For $y = \frac{1}{4}\text{ }x\text{ }e^{-x/2}$, my initial hunch was that it is a normal distribution but I wasn't able to figure out what the mean and variance would be. What is it? What are its mean and variance?

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    $\begingroup$ 1. Is this for some subject? If not, how does the question arise? Either way, it lacks context. 2. Note that hunches are not a good way to make progress in statistics. (It's clearly not normal, since it has an "$x$" out the front of the exponent and lacks any $-x^2$ type term in the exponent -- did you even try to draw it?) 3. Is this meant to be a density function for a continuous variate on the positive half-line, or something else? 4. What distributions do you know about? What search and research have you done on this? $\endgroup$ – Glen_b -Reinstate Monica Jan 29 '17 at 2:31
  • $\begingroup$ sorry i should've been more clear. This is a probability density function for a continuous RV. I derived this from a joint multivariate density function. It's an example from my statistics course and on top of just finding the prob density, the question is asking to identify the distribution of y. $\endgroup$ – Derek Frank Jan 29 '17 at 3:24

As a previous answer has suggested, it appears the support for this distribution is:


To verify it as a density, we can integrate across the support and the area should be equal to 1:

$$\begin{align} \frac{1}{4}\int_{0}^{\infty}xe^{-x/2}\,dx&=\frac{1}{4}\Big[-2xe^{-x/2}\Big]_{0}^{\infty}+\frac{1}{4}\int_{0}^{\infty}2e^{-x/2}\,dx\\ &=0+\frac{1}{4}\Big[-4e^{-x/2}\Big]_{0}^{\infty}\\ &=1 \end{align}$$

Now, as to what density this is, note that the $\text{Gamma}(\alpha,\beta)$ density has the form:

$$f(x)=\frac{\beta^{\alpha}}{\Gamma(\alpha)}x^{\alpha-1}e^{-\beta x}$$

If we let $\alpha=2$ and $\beta=0.5$, this leads to:


Thus, your distribution is that of a $\text{Gamma}(2,0.5)$. This verifies the mean and variance calculations:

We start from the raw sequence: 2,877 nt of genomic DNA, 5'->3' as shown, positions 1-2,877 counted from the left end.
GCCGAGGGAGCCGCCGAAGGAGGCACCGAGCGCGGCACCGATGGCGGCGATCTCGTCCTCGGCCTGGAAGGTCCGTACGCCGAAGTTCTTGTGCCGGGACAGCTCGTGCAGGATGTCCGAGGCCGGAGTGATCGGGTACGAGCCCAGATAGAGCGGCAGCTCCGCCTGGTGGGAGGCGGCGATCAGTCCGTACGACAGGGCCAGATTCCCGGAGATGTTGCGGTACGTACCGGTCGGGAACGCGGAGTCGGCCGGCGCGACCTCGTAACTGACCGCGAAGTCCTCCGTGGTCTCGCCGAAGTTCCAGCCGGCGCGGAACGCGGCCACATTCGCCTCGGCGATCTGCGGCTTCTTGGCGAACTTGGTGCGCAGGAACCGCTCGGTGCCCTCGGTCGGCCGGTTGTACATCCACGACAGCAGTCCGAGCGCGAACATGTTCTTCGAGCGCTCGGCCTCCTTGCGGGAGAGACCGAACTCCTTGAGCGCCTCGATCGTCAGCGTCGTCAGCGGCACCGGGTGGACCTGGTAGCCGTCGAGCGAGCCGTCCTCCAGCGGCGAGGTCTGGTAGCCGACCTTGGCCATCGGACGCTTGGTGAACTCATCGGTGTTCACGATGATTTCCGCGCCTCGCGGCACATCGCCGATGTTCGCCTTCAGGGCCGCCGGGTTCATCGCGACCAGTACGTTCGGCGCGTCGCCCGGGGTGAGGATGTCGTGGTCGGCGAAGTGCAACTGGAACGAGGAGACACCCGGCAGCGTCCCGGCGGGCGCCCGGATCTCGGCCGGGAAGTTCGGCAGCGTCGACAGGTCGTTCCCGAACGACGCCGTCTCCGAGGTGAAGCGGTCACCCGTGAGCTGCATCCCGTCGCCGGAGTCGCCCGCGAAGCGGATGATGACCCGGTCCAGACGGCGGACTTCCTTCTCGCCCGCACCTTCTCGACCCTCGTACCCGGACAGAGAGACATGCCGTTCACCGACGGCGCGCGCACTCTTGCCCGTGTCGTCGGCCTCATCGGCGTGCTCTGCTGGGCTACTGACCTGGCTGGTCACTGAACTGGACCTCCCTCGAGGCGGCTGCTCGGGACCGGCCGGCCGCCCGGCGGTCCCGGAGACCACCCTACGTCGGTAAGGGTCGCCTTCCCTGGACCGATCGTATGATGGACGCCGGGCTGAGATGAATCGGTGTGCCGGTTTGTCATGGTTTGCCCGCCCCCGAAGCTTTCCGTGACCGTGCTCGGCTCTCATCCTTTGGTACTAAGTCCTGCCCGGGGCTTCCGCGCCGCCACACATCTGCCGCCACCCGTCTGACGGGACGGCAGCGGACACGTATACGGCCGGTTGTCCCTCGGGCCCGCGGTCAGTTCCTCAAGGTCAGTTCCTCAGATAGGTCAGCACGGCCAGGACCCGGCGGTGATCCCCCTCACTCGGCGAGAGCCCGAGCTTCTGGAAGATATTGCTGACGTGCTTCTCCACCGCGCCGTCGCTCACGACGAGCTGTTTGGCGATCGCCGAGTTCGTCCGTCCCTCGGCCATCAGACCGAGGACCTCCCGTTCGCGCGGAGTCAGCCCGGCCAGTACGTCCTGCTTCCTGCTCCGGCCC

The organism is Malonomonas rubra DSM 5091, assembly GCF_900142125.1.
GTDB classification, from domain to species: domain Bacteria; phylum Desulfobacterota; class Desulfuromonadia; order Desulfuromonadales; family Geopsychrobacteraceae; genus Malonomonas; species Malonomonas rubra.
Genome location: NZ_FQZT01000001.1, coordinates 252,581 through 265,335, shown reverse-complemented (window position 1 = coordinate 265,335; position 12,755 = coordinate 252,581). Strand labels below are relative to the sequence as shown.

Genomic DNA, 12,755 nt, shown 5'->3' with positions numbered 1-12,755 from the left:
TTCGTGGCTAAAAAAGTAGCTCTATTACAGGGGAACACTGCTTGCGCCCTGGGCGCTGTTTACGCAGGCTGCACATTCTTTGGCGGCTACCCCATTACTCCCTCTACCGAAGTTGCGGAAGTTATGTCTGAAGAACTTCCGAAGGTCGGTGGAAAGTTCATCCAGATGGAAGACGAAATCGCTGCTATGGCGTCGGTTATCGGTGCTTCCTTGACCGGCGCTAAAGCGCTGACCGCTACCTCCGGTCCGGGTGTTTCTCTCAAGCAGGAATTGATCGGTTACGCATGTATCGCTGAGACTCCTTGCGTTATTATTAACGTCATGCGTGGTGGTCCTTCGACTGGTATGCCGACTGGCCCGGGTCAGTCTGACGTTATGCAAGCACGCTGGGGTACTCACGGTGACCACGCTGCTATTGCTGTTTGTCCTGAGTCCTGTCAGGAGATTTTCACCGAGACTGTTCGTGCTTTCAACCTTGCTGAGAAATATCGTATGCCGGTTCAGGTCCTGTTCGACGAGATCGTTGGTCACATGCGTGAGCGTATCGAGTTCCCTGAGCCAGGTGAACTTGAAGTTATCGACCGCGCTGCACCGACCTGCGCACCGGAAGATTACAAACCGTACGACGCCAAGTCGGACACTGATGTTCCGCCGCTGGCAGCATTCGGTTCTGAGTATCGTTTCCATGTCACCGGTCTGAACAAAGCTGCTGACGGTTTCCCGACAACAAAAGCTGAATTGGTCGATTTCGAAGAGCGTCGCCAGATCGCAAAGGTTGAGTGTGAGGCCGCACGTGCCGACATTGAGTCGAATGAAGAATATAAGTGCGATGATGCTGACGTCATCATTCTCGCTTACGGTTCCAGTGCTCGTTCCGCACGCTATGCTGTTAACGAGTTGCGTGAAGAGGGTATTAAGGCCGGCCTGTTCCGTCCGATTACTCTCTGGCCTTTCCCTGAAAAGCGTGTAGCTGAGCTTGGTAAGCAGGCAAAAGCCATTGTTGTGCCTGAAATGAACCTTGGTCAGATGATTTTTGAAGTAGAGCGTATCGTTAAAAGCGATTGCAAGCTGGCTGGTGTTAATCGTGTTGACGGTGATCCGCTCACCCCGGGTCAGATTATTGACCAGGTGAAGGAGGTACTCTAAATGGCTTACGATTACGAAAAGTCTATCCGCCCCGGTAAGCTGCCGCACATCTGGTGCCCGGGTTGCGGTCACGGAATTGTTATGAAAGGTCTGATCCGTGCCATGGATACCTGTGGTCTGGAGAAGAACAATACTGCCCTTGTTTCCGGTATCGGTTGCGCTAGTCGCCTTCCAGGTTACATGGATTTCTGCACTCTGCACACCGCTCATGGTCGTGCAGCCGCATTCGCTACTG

$$\begin{align} E[Y]&=\frac{\alpha}{\beta}=4\\ \text{Var}(Y)&=\frac{\alpha}{\beta^{2}}=8 \end{align}$$

This also confirms the support we defined above. One way that such a Gamma distribution can arise, for example, is if we have:

$$X_{i}\sim \text{Exp}(\lambda=0.5)$$

where all $X_{i}$ are independent and $$Y=\sum_{i=1}^{2}X_{i}$$

then $$Y\sim\text{Gamma}(2,0.5)$$

As to why you might think it is a normal distribution, you should note that the equation for $y$ does not follow the form of a normal density at all. Further inspection of the plot of $y$ shows that the density is skewed, which should tell you immediately that it cannot be normal.

enter image description here


Evidently the range of this RV is $(0, \infty)$, because that's how you get the density to integrate to 1.

The mean is $$\frac{1}{4} \int_{0}^{\infty} x^2 {\rm exp}(x/2) dx = 4$$

This is easy to solve using integration by parts.

Through a similar (but more tedious) calculation, you can find that the second moment is

$$\frac{1}{4} \int_{0}^{\infty} x^3 {\rm exp}(x/2) dx = 24$$

which means the variance is $24 - 4^2 = 8$.

  • $\begingroup$ right thanks for that, but looking back at the graph. it doesnt seem normally distributed $\endgroup$ – Derek Frank Jan 29 '17 at 3:50
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    $\begingroup$ The density function you specified is not that of the normal distribution. $\endgroup$ – gammer Jan 29 '17 at 5:20
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    $\begingroup$ @DerekFrank, For one thing, it's the density of a positive random variable. And, second, it's skewed. So the normal distribution has nothing to do with this. Not sure why you think it does. $\endgroup$ – gammer Jan 29 '17 at 5:22
  • $\begingroup$ In case it is of help... $\frac{1}{4} \int_{0}^{\infty} x^2 {\rm exp}(\color{red}{-}x/2) dx = 4$? $\endgroup$ – Antoni Parellada Feb 4 '17 at 19:49
  • $\begingroup$ @AntoniParellada, Yep. Looks like a typo. $\endgroup$ – gammer Feb 5 '17 at 0:33

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